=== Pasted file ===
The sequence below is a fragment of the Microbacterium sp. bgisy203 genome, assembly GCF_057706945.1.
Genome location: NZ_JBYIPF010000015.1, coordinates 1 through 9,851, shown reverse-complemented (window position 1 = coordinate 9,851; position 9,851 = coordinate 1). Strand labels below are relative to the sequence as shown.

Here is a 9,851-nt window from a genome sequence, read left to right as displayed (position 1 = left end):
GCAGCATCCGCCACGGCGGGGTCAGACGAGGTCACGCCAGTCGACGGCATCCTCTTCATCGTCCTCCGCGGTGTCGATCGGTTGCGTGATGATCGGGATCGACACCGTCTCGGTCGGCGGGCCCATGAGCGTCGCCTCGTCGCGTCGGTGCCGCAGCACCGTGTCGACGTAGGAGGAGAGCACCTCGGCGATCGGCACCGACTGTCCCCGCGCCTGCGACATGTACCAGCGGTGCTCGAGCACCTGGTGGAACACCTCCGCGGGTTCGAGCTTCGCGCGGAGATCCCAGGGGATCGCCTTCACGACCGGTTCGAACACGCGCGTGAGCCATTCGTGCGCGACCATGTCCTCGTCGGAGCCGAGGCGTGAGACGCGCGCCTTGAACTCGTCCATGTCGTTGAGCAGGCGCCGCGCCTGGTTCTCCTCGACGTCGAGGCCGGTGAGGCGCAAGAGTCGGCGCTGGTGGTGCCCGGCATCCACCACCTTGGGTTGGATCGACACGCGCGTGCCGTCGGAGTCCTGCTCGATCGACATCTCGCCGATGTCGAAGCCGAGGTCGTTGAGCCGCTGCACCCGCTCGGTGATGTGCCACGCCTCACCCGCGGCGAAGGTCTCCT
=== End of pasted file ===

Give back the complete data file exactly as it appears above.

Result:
The sequence below is a fragment of the Microbacterium sp. bgisy203 genome, assembly GCF_057706945.1.
Genome location: NZ_JBYIPF010000015.1, coordinates 1 through 9,851, shown reverse-complemented (window position 1 = coordinate 9,851; position 9,851 = coordinate 1). Strand labels below are relative to the sequence as shown.

Here is a 9,851-nt window from a genome sequence, read left to right as displayed (position 1 = left end):
GCAGCATCCGCCACGGCGGGGTCAGACGAGGTCACGCCAGTCGACGGCATCCTCTTCATCGTCCTCCGCGGTGTCGATCGGTTGCGTGATGATCGGGATCGACACCGTCTCGGTCGGCGGGCCCATGAGCGTCGCCTCGTCGCGTCGGTGCCGCAGCACCGTGTCGACGTAGGAGGAGAGCACCTCGGCGATCGGCACCGACTGTCCCCGCGCCTGCGACATGTACCAGCGGTGCTCGAGCACCTGGTGGAACACCTCCGCGGGTTCGAGCTTCGCGCGGAGATCCCAGGGGATCGCCTTCACGACCGGTTCGAACACGCGCGTGAGCCATTCGTGCGCGACCATGTCCTCGTCGGAGCCGAGGCGTGAGACGCGCGCCTTGAACTCGTCCATGTCGTTGAGCAGGCGCCGCGCCTGGTTCTCCTCGACGTCGAGGCCGGTGAGGCGCAAGAGTCGGCGCTGGTGGTGCCCGGCATCCACCACCTTGGGTTGGATCGACACGCGCGTGCCGTCGGAGTCCTGCTCGATCGACATCTCGCCGATGTCGAAGCCGAGGTCGTTGAGCCGCTGCACCCGCTCGGTGATGTGCCACGCCTCACCCGCGGCGAAGGTCTCCT